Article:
Competition for resources within everyday life previously meant being skilled at gathering wood, skilled at hunting game, skilled at mountain rice cultivation, and skilled at reciting courting songs and ancestral traditions, but there seldom was direct rivalry within one’s own community or with one’s neighbors. In contrast, in the lowlands competition now takes new forms: currying favor with officials, finding the best connections for ongoing labor, learning to negotiate land use for water and rice, learning to find space for more highland Akha who move to the lowlands, and, most prominently these days, causing strong contestations over land to plant rubber. As a result, the Akha who have arrived more recently are dependent on others in ways that are in stark contrast to the situations existing in previous subsistence lifestyles, and a growing distinction is emerging between Akha who seek employment and those who employ them.     Obviously having even small amounts of cash means that families can purchase basic goods; a growing consumer consciousness brings its own pleasures. One can see this in the riotous evening gatherings as people crowd together to watch Chinese videos in the few houses with televisions. But on the other hand, labor is uncertain, subject to seasonal demand and carrying with it an implicit reliance on others to provide a wage. For the first time, the Akha without their own land are learning that they are dependent on systems outside their control. In the past they fought against an inclement climate and harsh environment. Now, Akha laborers must confront a sys�tem wherein they are being hired not for their own benefit but for someone else’s gain—they are becoming, in Marx’s terms, proletariats. Thus, in some instances, the younger and stronger men and women are first to be hired; or sometimes just women will be hired (by Chinese), for example, to plant watermelons, because they are supposedly more likely to work without complaint. As a result, competition emerges between groups from different villages. Those reliant on wages from labor or on hiring labor take on a quite different subjective relationship to the world. I recall sitting on a rough balcony in a recently relocated village as a group of women described how they were nowadays too demoralized to repeat the daily routine of going to a neighboring village to ask for work only to be rejected when limited demand meant that young men were the first to be recruited. The women stuck with sewing chores and said they much preferred their previous life in the mountains despite its arduous routine.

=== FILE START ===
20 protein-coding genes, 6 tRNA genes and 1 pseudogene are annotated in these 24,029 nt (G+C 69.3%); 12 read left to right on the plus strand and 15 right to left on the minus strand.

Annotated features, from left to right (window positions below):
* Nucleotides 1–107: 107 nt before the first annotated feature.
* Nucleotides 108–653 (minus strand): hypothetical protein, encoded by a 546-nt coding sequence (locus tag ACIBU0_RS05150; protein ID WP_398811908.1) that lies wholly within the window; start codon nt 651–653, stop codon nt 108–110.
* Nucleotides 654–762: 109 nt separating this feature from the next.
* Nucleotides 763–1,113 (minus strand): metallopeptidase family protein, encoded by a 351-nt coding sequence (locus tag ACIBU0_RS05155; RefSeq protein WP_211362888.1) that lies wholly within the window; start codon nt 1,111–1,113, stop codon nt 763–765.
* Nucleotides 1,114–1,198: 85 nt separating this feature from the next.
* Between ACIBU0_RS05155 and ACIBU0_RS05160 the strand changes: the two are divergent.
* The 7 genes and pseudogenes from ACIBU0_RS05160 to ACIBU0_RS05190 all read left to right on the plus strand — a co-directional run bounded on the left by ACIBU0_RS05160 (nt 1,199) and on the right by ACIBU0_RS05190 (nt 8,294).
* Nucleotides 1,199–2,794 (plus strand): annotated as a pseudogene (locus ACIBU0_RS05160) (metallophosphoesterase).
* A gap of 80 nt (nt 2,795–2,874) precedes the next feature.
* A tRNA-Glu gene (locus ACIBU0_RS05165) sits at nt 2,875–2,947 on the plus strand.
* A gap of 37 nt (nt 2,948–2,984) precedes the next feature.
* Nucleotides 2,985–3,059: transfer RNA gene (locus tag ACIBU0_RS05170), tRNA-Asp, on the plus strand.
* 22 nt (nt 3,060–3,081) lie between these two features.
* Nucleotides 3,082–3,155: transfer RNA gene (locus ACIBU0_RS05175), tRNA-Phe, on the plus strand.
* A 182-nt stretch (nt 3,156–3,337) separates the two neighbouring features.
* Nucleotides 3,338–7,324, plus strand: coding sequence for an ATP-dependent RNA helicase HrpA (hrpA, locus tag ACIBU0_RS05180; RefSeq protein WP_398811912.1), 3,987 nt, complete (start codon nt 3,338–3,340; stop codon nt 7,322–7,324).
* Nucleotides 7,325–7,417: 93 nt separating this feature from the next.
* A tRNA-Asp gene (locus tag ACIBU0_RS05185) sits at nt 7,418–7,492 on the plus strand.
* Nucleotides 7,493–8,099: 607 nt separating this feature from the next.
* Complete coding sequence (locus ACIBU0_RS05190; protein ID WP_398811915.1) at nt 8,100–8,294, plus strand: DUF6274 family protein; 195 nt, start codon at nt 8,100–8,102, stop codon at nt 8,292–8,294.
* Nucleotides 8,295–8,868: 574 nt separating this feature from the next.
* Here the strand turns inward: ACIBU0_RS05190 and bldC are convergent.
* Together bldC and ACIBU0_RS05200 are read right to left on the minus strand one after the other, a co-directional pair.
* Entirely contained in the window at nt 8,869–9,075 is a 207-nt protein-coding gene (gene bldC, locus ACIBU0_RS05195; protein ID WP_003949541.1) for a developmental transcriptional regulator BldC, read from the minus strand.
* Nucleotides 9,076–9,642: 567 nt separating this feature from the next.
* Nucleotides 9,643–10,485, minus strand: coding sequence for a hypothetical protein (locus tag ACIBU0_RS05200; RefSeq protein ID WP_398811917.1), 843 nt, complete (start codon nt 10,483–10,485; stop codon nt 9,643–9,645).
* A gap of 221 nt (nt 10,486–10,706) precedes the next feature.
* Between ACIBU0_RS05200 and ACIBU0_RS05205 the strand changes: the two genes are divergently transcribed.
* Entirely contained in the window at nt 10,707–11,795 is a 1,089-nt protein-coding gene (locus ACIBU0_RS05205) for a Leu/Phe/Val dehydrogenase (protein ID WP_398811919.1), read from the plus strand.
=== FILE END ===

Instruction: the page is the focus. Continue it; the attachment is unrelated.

People cope with these changes in different ways and choose specific (and increasingly individualized) strategies to make their way in the new environment. For example, we see forms of drug use that assist with labor demands; we see the choices women make to take partners who might offer a new future.